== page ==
Ravin (रविन्) in the Sanskrit language is related to the Prakrit word: Ravi.
[Sanskrit to German]
Sanskrit, also spelled संस्कृतम् (saṃskṛtam), is an ancient language of India commonly seen as the grandmother of the Indo-European language family (even English!). Closely allied with Prakrit and Pali, Sanskrit is more exhaustive in both grammar and terms and has the most extensive collection of literature in the world, greatly surpassing its sister-languages Greek and Latin.
Hindi dictionarySource: DDSA: A practical Hindi-English dictionary
Ravi (रवि):—(nm) the sun; ~[kara] a sunray; ~[dina] sunday; ~[maṃḍala] the halo round the sun; ~[vāra/vāsara] sunday.
Prakrit-English dictionarySource: DDSA: Paia-sadda-mahannavo; a comprehensive Prakrit Hindi dictionary
1) Ravi (रवि) in the Prakrit language is related to the Sanskrit word: Ravin.
2) Ravi (रवि) also relates to the Sanskrit word: Ravi.
Prakrit is an ancient language closely associated with both Pali and Sanskrit. Jain literature is often composed in this language or sub-dialects, such as the Agamas and their commentaries which are written in Ardhamagadhi and Maharashtri Prakrit. The earliest extant texts can be dated to as early as the 4th century BCE although core portions might be older.
Kannada-English dictionarySource: Alar: Kannada-English corpus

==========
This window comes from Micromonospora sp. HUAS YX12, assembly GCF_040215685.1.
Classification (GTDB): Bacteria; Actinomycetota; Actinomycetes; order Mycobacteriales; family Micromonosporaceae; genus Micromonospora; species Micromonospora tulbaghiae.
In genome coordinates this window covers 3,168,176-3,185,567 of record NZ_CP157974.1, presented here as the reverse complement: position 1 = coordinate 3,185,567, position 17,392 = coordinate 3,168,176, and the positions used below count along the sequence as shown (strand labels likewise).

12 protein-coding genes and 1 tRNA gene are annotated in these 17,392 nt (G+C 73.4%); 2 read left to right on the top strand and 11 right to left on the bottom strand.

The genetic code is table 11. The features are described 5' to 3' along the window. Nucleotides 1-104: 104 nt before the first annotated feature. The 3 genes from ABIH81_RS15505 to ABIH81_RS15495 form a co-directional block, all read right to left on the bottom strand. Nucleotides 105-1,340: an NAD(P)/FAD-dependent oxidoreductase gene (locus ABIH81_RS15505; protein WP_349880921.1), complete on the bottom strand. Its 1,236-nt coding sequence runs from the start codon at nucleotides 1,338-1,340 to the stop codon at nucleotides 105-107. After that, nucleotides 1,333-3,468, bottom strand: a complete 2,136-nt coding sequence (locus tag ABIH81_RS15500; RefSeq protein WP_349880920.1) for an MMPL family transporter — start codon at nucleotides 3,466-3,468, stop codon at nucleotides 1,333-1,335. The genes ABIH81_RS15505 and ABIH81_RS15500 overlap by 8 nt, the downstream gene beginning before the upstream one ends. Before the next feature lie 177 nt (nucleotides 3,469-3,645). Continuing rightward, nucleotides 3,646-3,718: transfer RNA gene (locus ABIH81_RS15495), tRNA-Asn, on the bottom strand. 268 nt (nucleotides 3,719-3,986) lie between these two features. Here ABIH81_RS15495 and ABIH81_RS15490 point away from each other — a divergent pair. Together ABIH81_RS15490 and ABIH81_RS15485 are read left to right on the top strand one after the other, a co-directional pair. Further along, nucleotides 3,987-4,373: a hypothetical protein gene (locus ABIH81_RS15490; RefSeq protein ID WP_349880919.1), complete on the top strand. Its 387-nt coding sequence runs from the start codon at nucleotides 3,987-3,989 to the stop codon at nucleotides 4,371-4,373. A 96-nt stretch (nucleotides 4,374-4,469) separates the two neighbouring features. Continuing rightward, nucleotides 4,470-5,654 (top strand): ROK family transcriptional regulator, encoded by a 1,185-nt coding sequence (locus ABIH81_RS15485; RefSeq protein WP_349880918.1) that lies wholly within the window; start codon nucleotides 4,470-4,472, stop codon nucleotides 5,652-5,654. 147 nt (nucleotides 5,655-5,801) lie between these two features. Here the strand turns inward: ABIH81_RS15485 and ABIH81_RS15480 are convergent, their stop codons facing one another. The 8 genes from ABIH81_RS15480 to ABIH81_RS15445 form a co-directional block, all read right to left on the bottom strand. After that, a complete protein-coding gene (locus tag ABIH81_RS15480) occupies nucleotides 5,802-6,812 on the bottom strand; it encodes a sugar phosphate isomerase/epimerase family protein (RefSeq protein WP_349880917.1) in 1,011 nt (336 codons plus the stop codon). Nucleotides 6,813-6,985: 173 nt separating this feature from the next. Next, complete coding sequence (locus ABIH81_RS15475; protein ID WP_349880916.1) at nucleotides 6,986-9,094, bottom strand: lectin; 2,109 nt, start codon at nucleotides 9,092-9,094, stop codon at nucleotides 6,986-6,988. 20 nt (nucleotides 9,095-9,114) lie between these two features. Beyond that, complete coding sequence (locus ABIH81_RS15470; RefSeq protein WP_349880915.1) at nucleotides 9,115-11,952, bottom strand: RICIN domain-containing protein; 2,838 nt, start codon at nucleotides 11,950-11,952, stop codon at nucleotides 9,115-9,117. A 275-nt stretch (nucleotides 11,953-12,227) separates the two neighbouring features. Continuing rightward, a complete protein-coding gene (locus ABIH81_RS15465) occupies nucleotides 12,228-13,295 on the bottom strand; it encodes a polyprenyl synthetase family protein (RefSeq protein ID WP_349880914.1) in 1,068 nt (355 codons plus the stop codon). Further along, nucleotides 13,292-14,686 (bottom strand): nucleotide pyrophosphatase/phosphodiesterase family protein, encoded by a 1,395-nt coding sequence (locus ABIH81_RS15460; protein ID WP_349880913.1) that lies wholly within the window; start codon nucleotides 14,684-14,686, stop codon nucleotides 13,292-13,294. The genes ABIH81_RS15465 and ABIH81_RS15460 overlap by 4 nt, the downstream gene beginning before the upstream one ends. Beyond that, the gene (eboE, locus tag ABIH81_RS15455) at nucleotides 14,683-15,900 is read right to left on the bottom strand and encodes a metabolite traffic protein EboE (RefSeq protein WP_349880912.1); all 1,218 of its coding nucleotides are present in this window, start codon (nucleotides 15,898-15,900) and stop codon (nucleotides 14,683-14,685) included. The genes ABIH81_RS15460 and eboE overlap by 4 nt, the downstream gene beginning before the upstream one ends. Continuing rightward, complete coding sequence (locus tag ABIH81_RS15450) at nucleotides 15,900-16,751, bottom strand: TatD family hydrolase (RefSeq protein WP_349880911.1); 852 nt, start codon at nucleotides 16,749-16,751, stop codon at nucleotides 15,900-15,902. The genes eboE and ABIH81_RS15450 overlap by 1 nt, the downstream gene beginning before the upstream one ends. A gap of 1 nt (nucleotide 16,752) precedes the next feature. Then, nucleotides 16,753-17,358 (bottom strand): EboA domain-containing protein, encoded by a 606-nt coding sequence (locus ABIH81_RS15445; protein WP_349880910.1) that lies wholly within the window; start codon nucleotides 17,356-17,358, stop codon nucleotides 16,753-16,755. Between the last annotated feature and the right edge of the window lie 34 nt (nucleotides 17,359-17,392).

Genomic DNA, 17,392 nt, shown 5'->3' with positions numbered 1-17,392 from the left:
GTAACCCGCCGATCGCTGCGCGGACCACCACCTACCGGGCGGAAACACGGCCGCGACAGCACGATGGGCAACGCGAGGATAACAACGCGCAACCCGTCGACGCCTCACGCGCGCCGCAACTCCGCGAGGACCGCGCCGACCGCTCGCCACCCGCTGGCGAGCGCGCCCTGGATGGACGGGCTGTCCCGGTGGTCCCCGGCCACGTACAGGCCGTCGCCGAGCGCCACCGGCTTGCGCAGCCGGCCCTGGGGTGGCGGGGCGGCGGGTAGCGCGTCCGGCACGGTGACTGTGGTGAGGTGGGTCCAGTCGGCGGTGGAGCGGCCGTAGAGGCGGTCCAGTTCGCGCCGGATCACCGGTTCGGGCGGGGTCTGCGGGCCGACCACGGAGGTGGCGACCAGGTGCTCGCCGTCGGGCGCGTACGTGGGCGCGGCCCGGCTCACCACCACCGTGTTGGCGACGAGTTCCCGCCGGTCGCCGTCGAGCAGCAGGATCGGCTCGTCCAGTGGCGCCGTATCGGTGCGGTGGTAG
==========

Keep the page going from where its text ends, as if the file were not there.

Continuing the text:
1) [noun] the sun.
2) [noun] a mountain.
3) [noun] the plant Calotropis gigantea ( = C. procera) of Asciepiadaceae family.
4) [noun] (math.) a symbol for the number twelve.
5) [noun] (pros.) a metrical foot consisting of one short syllablic instant followed by one long and another short one (u-u); amphibrachys.
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Rāvi (ರಾವಿ):—[noun] the holy tree Ficus religiosa of Moraceae family; the peepul tree.
Kannada is a Dravidian language (as opposed to the Indo-European language family) mainly spoken in the southwestern region of India.
See also (Relevant definitions)
Starts with (+115): Ravi-bana, Ravi-candra, Ravia, Ravia, Ravibhagana, Ravibhakta, Ravibheda, Ravibimba, Ravicakra, Ravicakrakshepakadhruvanka, Ravicakrakshepakadhruvankah, Ravicamdrike, Ravicandra, Ravichakra, Ravichettu, Ravidasa, Ravidasa kavi, Ravidatta, Ravidattam, Ravideva.
Ends with (+127): Abravi, Amganavaravi, Anandabhairavi, Anantapairavi, Annapurnabhairavi, Annuravi, Aparavi, Aravi, Areravi, Arikkiravi, Babhravi, Bahiravi, Balaravi, Bhairavi, Bharavi, Bhootala bhairavi, Bhut-bhiravi, Bhutalabhairavi, Caitanyabhairavi, Calakapairavi.